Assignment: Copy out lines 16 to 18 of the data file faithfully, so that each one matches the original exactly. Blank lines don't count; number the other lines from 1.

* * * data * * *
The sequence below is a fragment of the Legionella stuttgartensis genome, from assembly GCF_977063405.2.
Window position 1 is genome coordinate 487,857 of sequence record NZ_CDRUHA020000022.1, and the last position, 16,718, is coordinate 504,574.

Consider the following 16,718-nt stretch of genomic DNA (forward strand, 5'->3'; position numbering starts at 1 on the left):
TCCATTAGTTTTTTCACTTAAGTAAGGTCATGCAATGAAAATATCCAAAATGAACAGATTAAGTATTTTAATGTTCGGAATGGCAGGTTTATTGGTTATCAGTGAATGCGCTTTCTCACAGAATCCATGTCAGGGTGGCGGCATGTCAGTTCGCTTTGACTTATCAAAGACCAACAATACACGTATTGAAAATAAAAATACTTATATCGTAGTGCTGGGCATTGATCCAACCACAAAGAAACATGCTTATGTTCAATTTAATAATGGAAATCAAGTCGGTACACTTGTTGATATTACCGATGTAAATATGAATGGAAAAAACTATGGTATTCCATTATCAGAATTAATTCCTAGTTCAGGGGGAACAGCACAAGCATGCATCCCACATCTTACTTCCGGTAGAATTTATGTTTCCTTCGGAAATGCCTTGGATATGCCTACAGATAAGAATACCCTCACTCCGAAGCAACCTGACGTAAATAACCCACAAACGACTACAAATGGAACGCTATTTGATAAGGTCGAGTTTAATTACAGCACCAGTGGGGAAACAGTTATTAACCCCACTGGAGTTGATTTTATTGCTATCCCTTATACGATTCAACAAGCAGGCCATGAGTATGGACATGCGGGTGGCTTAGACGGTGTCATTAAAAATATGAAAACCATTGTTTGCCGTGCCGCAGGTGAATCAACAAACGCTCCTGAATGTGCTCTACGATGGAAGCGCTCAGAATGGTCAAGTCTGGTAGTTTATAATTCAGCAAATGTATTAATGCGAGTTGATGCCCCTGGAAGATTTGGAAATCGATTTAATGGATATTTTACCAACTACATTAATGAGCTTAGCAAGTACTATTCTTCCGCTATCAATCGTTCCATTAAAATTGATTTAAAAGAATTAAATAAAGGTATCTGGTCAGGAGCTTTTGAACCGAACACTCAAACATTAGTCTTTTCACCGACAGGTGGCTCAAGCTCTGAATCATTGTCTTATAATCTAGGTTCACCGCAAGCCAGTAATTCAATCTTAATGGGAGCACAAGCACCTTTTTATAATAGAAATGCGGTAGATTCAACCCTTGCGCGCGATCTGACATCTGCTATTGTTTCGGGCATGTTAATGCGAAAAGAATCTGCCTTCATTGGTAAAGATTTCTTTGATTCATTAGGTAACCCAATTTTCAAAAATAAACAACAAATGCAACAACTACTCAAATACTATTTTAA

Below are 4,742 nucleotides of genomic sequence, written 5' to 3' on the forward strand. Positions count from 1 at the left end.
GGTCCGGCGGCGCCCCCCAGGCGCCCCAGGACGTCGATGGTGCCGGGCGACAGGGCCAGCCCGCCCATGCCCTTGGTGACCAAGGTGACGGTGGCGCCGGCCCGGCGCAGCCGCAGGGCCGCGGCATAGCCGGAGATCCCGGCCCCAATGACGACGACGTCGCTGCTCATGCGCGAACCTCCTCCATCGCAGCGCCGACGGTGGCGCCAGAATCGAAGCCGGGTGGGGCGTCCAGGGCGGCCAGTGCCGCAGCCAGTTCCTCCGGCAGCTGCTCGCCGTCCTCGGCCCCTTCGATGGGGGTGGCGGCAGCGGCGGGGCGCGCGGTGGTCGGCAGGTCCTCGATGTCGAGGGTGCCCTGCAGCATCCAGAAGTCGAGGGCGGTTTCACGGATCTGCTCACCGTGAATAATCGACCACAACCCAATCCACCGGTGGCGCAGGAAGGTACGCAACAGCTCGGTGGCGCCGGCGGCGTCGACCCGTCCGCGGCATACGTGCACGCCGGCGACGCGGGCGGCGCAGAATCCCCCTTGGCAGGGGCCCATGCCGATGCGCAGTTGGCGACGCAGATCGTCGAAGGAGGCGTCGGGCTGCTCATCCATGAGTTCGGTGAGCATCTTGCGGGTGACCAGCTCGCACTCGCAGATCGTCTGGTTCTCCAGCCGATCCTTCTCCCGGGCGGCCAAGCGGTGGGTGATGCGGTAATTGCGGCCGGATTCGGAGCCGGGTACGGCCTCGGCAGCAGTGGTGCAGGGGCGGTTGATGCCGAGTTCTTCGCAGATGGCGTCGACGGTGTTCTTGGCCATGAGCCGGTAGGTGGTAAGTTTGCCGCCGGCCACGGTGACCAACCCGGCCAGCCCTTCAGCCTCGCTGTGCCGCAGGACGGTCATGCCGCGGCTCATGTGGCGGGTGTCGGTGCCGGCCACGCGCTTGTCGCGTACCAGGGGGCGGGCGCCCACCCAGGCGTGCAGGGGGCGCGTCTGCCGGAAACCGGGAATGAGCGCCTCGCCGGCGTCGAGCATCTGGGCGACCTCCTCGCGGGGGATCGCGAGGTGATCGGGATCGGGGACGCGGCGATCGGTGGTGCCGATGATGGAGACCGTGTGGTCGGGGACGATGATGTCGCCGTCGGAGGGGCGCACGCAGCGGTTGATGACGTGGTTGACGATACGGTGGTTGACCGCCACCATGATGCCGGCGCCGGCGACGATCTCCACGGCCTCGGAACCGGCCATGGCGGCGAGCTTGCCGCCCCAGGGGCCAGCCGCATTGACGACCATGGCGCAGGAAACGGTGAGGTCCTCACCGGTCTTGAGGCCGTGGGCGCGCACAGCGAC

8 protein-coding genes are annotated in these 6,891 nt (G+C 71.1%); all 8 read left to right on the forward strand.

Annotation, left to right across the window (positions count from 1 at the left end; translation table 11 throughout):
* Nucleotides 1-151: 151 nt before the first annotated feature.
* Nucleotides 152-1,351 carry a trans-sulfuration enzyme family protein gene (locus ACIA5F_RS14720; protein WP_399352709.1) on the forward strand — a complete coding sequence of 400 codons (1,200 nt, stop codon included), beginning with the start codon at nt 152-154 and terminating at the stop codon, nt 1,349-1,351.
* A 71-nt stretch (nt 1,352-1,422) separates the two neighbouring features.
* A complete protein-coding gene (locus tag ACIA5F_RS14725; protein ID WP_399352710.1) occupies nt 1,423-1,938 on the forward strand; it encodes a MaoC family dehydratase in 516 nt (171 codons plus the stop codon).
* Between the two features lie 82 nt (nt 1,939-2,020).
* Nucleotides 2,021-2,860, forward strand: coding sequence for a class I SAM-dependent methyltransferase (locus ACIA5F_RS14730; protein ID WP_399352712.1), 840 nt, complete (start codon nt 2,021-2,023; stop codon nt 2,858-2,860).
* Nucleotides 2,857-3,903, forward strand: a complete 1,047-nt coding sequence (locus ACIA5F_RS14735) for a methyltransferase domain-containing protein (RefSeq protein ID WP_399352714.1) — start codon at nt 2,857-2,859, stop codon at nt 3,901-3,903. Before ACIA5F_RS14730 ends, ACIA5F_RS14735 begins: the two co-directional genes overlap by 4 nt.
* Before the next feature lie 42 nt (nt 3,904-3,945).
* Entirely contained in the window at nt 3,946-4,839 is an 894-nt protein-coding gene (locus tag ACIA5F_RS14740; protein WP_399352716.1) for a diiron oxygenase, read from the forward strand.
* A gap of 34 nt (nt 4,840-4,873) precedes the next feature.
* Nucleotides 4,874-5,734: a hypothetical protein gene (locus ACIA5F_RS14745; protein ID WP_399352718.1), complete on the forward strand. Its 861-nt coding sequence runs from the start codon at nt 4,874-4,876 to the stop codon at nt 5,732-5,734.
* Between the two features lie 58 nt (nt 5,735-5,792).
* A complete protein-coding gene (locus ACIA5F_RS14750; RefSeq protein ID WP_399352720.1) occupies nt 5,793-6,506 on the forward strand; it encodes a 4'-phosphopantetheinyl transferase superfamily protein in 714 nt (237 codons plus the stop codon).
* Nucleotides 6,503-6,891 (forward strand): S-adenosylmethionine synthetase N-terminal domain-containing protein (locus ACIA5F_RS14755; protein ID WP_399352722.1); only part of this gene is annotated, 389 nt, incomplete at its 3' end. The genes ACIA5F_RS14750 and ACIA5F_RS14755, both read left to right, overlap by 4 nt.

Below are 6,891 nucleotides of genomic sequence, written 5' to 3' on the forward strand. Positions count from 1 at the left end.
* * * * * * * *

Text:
* Before the next feature lie 42 nt (nt 3,904-3,945).
* Entirely contained in the window at nt 3,946-4,839 is an 894-nt protein-coding gene (locus tag ACIA5F_RS14740; protein WP_399352716.1) for a diiron oxygenase, read from the forward strand.
* A gap of 34 nt (nt 4,840-4,873) precedes the next feature.